How to create an advisory board for your business
Many remarkable entrepreneurs, including Warren Buffet, Sheryl Sandberg, and Richard Branson, have credited their success, in part, to the advice of their mentors.
An advisory board is an informal group of mentors whose collective business expertise—and objectivity—can help you make better, more informed decisions, thereby accelerating growth.
These tips will help you create a first rate advisory board that can immediately help improve your bottom line.
Selecting board members
When deciding who you’d like to join your advisory board, think first of your purpose—the goals you most need to accomplish—as well as your own strengths and weaknesses as an entrepreneur.
If you want your board to serve in a general business development capacity you’ll want a legal advisor, accountant, marketing expert, and business owner from outside your industry who can meet on an ongoing basis.
You may also want to bring together an advisory board for a very specific purpose—to solve a problem or achieve a short-term goal. In that case, you’ll be looking for advisors with expertise in a particular area who will meet on the understanding that once your goal is achieved the group will dissemble.
Tips for finding advisors
It’s ideal to have between three to five advisors serving on your board who can fill any critical knowledge gaps and offer key business insights. When looking for advisors, start with your own business network including any organizations or associations you belong to, your local business community, previous employers and colleagues.
LinkedIn can help you discover new connections in your area through your business groups as well as the network of people you already know. Another option is to ask the business professionals you work with—your accountant, lawyer, or financial advisor—if they can suggest any good candidates for your advisory group.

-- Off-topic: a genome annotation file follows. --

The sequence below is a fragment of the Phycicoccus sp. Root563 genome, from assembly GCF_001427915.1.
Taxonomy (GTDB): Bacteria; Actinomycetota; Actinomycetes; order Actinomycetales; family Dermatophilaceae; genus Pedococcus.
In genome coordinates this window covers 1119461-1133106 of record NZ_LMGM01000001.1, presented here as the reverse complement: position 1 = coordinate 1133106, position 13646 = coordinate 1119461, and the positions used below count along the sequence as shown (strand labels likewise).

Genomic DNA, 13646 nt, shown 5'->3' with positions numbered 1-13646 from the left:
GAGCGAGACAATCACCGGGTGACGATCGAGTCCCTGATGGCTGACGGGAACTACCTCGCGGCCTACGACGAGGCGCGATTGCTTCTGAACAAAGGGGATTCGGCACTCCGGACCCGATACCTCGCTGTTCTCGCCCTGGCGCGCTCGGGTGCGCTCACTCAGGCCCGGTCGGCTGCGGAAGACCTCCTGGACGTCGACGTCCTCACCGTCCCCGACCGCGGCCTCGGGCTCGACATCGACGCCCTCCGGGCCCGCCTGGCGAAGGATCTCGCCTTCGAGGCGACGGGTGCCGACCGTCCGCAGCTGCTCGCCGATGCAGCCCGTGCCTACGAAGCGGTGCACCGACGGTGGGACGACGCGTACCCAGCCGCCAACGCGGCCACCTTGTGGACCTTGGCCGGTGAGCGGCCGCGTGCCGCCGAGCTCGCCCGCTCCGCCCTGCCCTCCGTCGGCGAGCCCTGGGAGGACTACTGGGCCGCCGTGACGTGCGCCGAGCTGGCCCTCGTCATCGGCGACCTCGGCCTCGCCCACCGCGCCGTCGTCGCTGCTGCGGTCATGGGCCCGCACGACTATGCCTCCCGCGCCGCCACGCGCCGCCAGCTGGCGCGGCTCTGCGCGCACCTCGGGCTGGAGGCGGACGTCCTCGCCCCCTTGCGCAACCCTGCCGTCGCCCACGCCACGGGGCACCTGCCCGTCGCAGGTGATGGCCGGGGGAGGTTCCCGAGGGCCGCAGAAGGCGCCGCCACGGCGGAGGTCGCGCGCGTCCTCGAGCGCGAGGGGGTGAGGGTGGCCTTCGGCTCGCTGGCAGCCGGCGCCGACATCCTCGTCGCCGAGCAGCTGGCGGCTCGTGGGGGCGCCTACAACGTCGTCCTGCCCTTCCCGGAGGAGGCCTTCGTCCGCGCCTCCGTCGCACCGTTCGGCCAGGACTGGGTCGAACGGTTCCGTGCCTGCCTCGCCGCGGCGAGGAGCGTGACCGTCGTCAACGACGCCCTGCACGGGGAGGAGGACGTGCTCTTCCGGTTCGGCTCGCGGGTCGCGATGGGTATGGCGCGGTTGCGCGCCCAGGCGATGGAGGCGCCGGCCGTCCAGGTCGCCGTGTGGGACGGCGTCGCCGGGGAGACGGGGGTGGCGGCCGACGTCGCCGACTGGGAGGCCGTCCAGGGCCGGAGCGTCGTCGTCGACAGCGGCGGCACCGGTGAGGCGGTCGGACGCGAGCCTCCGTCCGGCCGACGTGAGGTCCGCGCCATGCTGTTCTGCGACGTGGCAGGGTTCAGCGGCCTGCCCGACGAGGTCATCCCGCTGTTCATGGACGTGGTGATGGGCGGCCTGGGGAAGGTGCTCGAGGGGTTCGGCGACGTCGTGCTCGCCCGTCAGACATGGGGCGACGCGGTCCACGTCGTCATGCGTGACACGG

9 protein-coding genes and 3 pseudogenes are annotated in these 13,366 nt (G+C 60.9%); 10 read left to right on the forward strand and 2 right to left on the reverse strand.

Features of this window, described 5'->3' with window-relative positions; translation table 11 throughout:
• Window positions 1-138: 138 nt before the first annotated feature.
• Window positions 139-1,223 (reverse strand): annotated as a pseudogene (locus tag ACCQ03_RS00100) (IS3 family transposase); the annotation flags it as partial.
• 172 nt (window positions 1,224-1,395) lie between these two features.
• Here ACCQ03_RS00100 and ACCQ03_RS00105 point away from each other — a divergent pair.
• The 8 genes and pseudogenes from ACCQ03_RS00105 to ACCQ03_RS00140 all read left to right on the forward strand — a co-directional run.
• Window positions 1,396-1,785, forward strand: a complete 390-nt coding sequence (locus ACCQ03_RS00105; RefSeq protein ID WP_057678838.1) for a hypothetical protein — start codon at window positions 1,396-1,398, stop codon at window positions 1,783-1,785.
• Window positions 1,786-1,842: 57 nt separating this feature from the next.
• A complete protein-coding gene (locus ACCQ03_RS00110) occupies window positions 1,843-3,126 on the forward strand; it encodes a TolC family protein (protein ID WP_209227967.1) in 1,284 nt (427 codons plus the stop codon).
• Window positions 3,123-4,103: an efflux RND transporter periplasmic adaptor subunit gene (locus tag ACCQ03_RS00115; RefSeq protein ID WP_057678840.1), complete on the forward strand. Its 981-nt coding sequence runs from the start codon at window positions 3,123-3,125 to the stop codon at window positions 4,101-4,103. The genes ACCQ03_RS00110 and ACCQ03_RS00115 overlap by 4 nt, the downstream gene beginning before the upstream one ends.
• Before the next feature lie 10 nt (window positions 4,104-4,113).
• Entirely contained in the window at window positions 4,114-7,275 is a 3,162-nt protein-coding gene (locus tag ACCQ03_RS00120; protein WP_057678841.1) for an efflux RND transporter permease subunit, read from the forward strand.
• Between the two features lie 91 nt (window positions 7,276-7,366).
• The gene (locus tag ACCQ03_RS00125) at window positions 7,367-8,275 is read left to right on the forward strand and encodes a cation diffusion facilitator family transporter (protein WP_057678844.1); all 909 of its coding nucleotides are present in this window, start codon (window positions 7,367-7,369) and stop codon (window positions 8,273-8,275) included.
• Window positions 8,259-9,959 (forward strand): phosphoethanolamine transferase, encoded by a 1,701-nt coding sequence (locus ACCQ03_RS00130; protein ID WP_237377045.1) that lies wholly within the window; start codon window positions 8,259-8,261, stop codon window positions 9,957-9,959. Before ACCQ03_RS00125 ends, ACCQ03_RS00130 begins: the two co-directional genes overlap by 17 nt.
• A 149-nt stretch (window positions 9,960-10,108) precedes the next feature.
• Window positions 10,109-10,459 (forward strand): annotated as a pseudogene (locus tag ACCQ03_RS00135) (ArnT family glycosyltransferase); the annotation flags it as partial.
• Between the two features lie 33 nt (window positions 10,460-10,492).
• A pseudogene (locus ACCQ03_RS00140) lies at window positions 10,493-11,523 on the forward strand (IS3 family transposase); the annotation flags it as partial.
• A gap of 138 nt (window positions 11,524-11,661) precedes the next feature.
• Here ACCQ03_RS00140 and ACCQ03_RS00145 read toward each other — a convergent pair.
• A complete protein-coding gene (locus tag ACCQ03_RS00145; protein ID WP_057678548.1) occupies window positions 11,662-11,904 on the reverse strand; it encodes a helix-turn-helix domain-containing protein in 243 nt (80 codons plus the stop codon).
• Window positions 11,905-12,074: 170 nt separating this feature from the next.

Get the most out of each meeting
Plan to meet with your advisory board regularly—at least every quarter. If you meet infrequently, less than every few months, you’ll risk losing focus and momentum.
Between meetings it’s wise to send along relevant interim reports to keep your group informed and engaged. Likewise you’ll want to distribute any relevant documentation—business plans, financial statements, and other reports—in advance of each meeting to generate more productive discussions.
Although advisory meetings can be quite informal, drafting an agenda can save time and help maintain focus when your advisory board gets together.
Working with an advisory board can yield some appealing side benefits. You may find the preparation required before a meeting helps keep you thinking analytically about your business and encourages you to keep striving toward your goals.
Your board’s network of connections can also be an advantage when you’re looking for capital, partners, vendors, experts—or even new customers.
A small business with an advisory board may also be less risky for potential lenders, who may be reassured that a business owner isn’t making all the key decisions on his or her own.